Remote Work Round-Up - June 1, 2017
This week in remote work news, Kate Buckholtz writes in Wired, If You Can't Retain Women, Don't Recruit Them. In the article, she shares:
"...the leak is not, in fact, at the entry point; the pipe is broken further down the line. Tech company recruiters are novice plumbers patting themselves on the back because they found the problem and patched it, except the real pipe burst is a few years down the line, when the women who were just hired leave.
If companies look at this from a business perspective, they are literally flushing resources down the toilet if the person they recruited, interviewed, hired, on-boarded, and employed for two years quits because the environment is (at best) not a fit or (at worst) blatantly sexist. That’s the real leaky pipe."
One way to retain and keep female employees engaged: allow them to work from wherever they work best. That may be the office, but it may also be from home, or at the foot of Mt. Rushmore, or from Mars. Allowing working women the trust and flexibility to work remotely, if they so choose, won't solve all the problems plaguing retention of women in tech, but it will certainly make a dent.
If you agree, try applying for one of the remote positions below with a company that cares about women today. For even more remote, hybrid of onsite opportunities, be sure to check out our Better Jobs page.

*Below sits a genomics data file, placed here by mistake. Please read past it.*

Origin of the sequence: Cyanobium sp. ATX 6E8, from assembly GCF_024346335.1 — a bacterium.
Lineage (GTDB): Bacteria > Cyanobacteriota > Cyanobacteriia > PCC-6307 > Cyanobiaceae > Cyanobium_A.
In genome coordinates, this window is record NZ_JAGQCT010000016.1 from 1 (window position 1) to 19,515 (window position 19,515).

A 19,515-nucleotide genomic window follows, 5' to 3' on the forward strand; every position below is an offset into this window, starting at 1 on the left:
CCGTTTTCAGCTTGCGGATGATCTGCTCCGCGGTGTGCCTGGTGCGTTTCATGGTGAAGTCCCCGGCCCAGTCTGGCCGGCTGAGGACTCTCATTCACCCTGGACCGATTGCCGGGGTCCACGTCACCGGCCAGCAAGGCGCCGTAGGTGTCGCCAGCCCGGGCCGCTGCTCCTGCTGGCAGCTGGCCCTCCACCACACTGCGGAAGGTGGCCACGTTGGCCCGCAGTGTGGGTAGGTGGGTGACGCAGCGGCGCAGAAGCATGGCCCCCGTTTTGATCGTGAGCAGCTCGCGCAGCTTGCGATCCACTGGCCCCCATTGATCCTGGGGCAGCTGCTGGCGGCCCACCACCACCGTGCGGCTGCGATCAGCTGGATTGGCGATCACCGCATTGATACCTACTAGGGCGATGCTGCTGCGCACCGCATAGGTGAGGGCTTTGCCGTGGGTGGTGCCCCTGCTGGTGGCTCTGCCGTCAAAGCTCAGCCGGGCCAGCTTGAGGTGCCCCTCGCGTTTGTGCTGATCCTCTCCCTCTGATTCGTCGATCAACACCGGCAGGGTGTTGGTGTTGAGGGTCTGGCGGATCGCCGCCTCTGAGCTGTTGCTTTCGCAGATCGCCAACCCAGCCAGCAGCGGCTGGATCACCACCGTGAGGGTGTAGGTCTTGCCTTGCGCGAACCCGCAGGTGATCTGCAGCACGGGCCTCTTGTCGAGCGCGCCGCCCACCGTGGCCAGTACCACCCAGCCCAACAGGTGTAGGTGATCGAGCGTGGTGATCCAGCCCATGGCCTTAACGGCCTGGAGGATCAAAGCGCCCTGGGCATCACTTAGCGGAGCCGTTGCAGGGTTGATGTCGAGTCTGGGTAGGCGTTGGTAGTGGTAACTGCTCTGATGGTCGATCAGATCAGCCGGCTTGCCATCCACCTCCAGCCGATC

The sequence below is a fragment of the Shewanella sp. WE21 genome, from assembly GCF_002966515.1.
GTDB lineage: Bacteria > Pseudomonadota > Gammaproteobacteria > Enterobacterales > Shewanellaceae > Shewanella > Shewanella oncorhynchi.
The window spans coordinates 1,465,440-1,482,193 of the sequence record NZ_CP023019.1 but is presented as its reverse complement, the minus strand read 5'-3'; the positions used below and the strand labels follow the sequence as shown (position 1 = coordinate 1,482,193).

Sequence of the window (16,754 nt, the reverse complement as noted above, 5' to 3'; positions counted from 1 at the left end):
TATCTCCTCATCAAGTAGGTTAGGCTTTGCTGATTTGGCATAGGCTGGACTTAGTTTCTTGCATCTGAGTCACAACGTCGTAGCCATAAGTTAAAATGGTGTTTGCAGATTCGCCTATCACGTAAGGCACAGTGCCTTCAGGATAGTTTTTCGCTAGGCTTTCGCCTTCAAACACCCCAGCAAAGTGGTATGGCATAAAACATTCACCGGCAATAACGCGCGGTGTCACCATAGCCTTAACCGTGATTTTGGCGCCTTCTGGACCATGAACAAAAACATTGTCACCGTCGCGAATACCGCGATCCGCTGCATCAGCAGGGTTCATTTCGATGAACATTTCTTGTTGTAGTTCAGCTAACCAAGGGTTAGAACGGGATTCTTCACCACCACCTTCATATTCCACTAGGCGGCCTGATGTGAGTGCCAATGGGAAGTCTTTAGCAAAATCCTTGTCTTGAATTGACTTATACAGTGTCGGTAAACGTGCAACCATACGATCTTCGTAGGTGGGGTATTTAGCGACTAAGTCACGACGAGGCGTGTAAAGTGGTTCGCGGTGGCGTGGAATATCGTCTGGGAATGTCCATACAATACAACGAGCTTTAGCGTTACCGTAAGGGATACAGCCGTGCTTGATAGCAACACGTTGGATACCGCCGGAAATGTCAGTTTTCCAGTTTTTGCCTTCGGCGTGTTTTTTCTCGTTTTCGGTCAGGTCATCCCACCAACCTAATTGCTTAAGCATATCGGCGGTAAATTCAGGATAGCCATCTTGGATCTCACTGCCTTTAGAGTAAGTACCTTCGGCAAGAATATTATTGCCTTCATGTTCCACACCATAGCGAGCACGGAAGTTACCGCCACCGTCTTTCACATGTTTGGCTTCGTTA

I thought about writing this blog piece like one of those quizzes that used to be on the back pages of Seventeen and Cosmo where each question would offer several answers of varying point levels and you'd pick one answer per question, tally up your points at the end, and match your score to one of several possible results.
Meet Michelle Baker, a technical recruiter at Surescripts. She shared her top tips for applying to Surescripts.
Get a behind-the-scenes look at the company's interview process, culture, and values, and learn how you can best prepare for interviews!
To learn more about Surescripts and their open roles, click here.
A five-step framework for addressing systematic racism at work
The world has changed in the past few weeks.
We're watching corporations and organizations across the world come out in support of Black lives in droves. Many of those organizations are doing so for the first time in their history.
Jasmine Harvey is pursuing her MBA while working full-time as a buyer for Viasat, a global communications and satellite internet company. Balancing home, work, and school while maintaining a 3.9 grade point average has been quite a challenge. Jasmine had a perfect 4.0 until she took one of the hardest classes in her program, Managerial Economics and Global, during this COVID pandemic. She finished a full 15 percentage points above the class average, but was still 0.6 points away from an "A".